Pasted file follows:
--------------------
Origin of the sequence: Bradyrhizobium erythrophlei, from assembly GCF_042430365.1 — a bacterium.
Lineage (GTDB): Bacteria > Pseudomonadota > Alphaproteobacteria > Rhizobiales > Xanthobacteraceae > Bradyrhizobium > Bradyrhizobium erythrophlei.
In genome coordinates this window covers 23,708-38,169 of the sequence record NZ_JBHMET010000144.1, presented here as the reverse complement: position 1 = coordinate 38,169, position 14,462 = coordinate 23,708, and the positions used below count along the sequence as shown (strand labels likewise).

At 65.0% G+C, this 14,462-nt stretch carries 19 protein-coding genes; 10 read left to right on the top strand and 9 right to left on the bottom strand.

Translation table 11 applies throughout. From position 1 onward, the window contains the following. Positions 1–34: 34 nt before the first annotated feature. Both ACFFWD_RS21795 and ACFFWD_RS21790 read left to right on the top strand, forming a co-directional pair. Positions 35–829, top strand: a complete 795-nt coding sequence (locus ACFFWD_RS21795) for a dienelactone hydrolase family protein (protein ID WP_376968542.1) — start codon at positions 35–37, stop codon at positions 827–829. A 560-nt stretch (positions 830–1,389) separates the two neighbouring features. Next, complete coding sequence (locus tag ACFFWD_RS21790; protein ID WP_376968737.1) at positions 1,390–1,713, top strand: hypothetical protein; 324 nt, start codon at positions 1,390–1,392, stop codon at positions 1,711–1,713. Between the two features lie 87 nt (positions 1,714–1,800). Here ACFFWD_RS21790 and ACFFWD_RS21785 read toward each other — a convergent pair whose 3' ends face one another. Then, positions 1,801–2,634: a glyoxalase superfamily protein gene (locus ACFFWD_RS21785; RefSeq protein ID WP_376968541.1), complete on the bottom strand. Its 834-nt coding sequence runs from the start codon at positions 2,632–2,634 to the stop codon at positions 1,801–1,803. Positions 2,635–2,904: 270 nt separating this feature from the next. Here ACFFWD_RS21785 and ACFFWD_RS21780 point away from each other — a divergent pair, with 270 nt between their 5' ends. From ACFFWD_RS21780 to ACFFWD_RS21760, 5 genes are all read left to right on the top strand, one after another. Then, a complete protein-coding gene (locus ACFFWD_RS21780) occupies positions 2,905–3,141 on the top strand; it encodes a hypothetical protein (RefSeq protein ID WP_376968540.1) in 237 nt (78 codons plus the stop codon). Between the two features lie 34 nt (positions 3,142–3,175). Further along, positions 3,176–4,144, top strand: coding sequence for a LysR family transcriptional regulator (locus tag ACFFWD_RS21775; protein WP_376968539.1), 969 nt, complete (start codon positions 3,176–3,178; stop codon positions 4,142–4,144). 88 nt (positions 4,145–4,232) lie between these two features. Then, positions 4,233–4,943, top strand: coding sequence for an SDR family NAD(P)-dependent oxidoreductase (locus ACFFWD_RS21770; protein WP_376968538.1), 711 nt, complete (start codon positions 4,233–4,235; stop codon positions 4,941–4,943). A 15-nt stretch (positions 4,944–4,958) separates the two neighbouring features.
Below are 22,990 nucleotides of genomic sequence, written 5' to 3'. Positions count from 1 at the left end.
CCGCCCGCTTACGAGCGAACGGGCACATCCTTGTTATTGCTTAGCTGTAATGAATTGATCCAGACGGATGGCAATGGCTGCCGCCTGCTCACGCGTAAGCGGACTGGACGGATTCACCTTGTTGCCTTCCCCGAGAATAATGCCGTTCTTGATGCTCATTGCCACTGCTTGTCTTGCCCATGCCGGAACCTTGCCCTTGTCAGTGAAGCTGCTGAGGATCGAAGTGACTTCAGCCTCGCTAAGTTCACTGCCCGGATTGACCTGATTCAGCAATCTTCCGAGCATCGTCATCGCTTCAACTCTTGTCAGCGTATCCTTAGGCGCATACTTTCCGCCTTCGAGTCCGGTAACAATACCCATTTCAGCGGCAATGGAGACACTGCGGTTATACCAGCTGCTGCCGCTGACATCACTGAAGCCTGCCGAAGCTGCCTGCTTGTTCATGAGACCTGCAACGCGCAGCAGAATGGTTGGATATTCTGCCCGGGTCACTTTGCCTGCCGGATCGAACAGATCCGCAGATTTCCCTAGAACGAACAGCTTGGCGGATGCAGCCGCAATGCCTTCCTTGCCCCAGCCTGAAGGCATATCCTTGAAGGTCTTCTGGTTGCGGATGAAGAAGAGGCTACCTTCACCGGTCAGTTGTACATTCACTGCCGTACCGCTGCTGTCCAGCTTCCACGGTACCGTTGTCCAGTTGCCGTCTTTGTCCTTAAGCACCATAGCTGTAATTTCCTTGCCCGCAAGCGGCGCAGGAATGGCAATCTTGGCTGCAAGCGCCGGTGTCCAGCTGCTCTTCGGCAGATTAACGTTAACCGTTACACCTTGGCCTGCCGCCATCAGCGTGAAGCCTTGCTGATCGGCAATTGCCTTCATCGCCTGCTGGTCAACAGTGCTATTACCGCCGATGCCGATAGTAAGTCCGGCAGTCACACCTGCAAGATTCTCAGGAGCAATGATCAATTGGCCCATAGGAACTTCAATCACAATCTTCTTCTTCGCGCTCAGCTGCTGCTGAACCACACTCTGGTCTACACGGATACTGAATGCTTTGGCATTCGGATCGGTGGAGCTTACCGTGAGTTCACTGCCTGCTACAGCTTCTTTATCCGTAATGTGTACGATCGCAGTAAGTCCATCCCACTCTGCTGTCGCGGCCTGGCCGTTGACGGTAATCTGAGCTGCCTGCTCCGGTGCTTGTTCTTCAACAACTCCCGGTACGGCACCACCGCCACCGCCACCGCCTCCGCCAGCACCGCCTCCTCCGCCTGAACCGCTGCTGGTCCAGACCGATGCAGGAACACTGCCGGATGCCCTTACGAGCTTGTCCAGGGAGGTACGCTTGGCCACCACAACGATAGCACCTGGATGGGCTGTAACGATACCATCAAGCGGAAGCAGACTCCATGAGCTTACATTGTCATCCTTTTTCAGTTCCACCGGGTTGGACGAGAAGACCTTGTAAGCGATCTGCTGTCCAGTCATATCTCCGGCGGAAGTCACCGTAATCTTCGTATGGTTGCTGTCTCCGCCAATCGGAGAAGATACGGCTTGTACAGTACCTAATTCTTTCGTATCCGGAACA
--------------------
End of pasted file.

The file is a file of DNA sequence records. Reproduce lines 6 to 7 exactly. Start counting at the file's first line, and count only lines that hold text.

Below are 22,990 nucleotides of genomic sequence, written 5' to 3'. Positions count from 1 at the left end.
CCGCCCGCTTACGAGCGAACGGGCACATCCTTGTTATTGCTTAGCTGTAATGAATTGATCCAGACGGATGGCAATGGCTGCCGCCTGCTCACGCGTAAGCGGACTGGACGGATTCACCTTGTTGCCTTCCCCGAGAATAATGCCGTTCTTGATGCTCATTGCCACTGCTTGTCTTGCCCATGCCGGAACCTTGCCCTTGTCAGTGAAGCTGCTGAGGATCGAAGTGACTTCAGCCTCGCTAAGTTCACTGCCCGGATTGACCTGATTCAGCAATCTTCCGAGCATCGTCATCGCTTCAACTCTTGTCAGCGTATCCTTAGGCGCATACTTTCCGCCTTCGAGTCCGGTAACAATACCCATTTCAGCGGCAATGGAGACACTGCGGTTATACCAGCTGCTGCCGCTGACATCACTGAAGCCTGCCGAAGCTGCCTGCTTGTTCATGAGACCTGCAACGCGCAGCAGAATGGTTGGATATTCTGCCCGGGTCACTTTGCCTGCCGGATCGAACAGATCCGCAGATTTCCCTAGAACGAACAGCTTGGCGGATGCAGCCGCAATGCCTTCCTTGCCCCAGCCTGAAGGCATATCCTTGAAGGTCTTCTGGTTGCGGATGAAGAAGAGGCTACCTTCACCGGTCAGTTGTACATTCACTGCCGTACCGCTGCTGTCCAGCTTCCACGGTACCGTTGTCCAGTTGCCGTCTTTGTCCTTAAGCACCATAGCTGTAATTTCCTTGCCCGCAAGCGGCGCAGGAATGGCAATCTTGGCTGCAAGCGCCGGTGTCCAGCTGCTCTTCGGCAGATTAACGTTAACCGTTACACCTTGGCCTGCCGCCATCAGCGTGAAGCCTTGCTGATCGGCAATTGCCTTCATCGCCTGCTGGTCAACAGTGCTATTACCGCCGATGCCGATAGTAAGTCCGGCAGTCACACCTGCAAGATTCTCAGGAGCAATGATCAATTGGCCCATAGGAACTTCAATCACAATCTTCTTCTTCGCGCTCAGCTGCTGCTGAACCACACTCTGGTCTACACGGATACTGAATGCTTTGGCATTCGGATCGGTGGAGCTTACCGTGAGTTCACTGCCTGCTACAGCTTCTTTATCCGTAATGTGTACGATCGCAGTAAGTCCATCCCACTCTGCTGTCGCGGCCTGGCCGTTGACGGTAATCTGAGCTGCCTGCTCCGGTGCTTGTTCTTCAACAACTCCCGGTACGGCACCACCGCCACCGCCACCGCCTCCGCCAGCACCGCCTCCTCCGCCTGAACCGCTGCTGGTCCAGACCGATGCAGGAACACTGCCGGATGCCCTTACGAGCTTGTCCAGGGAGGTACGCTTGGCCACCACAACGATAGCACCTGGATGGGCTGTAACGATACCATCAAGCGGAAGCAGACTCCATGAGCTTACATTGTCATCCTTTTTCAGTTCCACCGGGTTGGACGAGAAGACCTTGTAAGCGATCTGCTGTCCAGTCATATCTCCGGCGGAAGTCACCGTAATCTTCGTATGGTTGCTGTCTCCGCCAATCGGAGAAGATACGGCTTGTACAGTACCTAATTCTTTCGTATCCGGAACA